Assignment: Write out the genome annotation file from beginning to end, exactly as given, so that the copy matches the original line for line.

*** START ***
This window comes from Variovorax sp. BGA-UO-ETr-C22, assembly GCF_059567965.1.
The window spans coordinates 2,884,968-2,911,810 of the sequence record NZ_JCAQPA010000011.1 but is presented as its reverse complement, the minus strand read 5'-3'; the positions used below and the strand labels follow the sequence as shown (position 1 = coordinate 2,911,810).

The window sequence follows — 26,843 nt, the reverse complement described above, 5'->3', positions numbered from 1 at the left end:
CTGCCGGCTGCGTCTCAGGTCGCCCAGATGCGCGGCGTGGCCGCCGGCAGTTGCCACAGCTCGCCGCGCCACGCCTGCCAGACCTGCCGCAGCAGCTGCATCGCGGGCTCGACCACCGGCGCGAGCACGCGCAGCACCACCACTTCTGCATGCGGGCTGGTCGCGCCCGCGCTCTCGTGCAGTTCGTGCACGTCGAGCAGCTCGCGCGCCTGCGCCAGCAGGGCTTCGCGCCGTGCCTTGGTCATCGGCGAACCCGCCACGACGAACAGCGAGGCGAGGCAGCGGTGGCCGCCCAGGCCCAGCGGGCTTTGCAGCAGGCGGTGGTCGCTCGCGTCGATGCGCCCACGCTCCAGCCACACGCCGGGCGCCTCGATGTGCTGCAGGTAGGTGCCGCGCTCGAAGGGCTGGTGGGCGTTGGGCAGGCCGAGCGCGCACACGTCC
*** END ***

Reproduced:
This window comes from Variovorax sp. BGA-UO-ETr-C22, assembly GCF_059567965.1.
The window spans coordinates 2,884,968-2,911,810 of the sequence record NZ_JCAQPA010000011.1 but is presented as its reverse complement, the minus strand read 5'-3'; the positions used below and the strand labels follow the sequence as shown (position 1 = coordinate 2,911,810).

The window sequence follows — 26,843 nt, the reverse complement described above, 5'->3', positions numbered from 1 at the left end:
CTGCCGGCTGCGTCTCAGGTCGCCCAGATGCGCGGCGTGGCCGCCGGCAGTTGCCACAGCTCGCCGCGCCACGCCTGCCAGACCTGCCGCAGCAGCTGCATCGCGGGCTCGACCACCGGCGCGAGCACGCGCAGCACCACCACTTCTGCATGCGGGCTGGTCGCGCCCGCGCTCTCGTGCAGTTCGTGCACGTCGAGCAGCTCGCGCGCCTGCGCCAGCAGGGCTTCGCGCCGTGCCTTGGTCATCGGCGAACCCGCCACGACGAACAGCGAGGCGAGGCAGCGGTGGCCGCCCAGGCCCAGCGGGCTTTGCAGCAGGCGGTGGTCGCTCGCGTCGATGCGCCCACGCTCCAGCCACACGCCGGGCGCCTCGATGTGCTGCAGGTAGGTGCCGCGCTCGAAGGGCTGGTGGGCGTTGGGCAGGCCGAGCGCGCACACGTCC